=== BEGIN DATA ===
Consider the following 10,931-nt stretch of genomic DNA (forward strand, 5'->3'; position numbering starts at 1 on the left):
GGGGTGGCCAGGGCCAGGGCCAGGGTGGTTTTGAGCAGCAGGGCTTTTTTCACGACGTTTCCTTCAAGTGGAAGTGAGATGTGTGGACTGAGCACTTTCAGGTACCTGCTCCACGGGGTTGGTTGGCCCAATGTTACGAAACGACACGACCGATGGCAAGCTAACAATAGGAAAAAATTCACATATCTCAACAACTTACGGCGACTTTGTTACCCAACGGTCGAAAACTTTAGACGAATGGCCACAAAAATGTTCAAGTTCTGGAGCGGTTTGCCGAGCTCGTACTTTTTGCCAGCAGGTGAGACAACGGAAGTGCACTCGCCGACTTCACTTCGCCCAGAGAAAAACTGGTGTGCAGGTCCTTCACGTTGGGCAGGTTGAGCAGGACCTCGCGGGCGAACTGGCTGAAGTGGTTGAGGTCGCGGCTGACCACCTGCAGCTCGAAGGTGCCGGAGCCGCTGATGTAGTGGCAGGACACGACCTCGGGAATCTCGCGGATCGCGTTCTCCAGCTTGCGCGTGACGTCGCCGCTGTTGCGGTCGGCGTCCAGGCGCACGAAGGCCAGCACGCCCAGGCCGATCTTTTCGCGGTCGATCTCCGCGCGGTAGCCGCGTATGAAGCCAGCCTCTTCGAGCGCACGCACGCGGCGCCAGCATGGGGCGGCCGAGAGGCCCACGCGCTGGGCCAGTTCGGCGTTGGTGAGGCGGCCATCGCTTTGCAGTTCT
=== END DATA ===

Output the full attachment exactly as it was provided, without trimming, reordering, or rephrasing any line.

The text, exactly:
Consider the following 10,931-nt stretch of genomic DNA (forward strand, 5'->3'; position numbering starts at 1 on the left):
GGGGTGGCCAGGGCCAGGGCCAGGGTGGTTTTGAGCAGCAGGGCTTTTTTCACGACGTTTCCTTCAAGTGGAAGTGAGATGTGTGGACTGAGCACTTTCAGGTACCTGCTCCACGGGGTTGGTTGGCCCAATGTTACGAAACGACACGACCGATGGCAAGCTAACAATAGGAAAAAATTCACATATCTCAACAACTTACGGCGACTTTGTTACCCAACGGTCGAAAACTTTAGACGAATGGCCACAAAAATGTTCAAGTTCTGGAGCGGTTTGCCGAGCTCGTACTTTTTGCCAGCAGGTGAGACAACGGAAGTGCACTCGCCGACTTCACTTCGCCCAGAGAAAAACTGGTGTGCAGGTCCTTCACGTTGGGCAGGTTGAGCAGGACCTCGCGGGCGAACTGGCTGAAGTGGTTGAGGTCGCGGCTGACCACCTGCAGCTCGAAGGTGCCGGAGCCGCTGATGTAGTGGCAGGACACGACCTCGGGAATCTCGCGGATCGCGTTCTCCAGCTTGCGCGTGACGTCGCCGCTGTTGCGGTCGGCGTCCAGGCGCACGAAGGCCAGCACGCCCAGGCCGATCTTTTCGCGGTCGATCTCCGCGCGGTAGCCGCGTATGAAGCCAGCCTCTTCGAGCGCACGCACGCGGCGCCAGCATGGGGCGGCCGAGAGGCCCACGCGCTGGGCCAGTTCGGCGTTGGTGAGGCGGCCATCGCTTTGCAGTTCT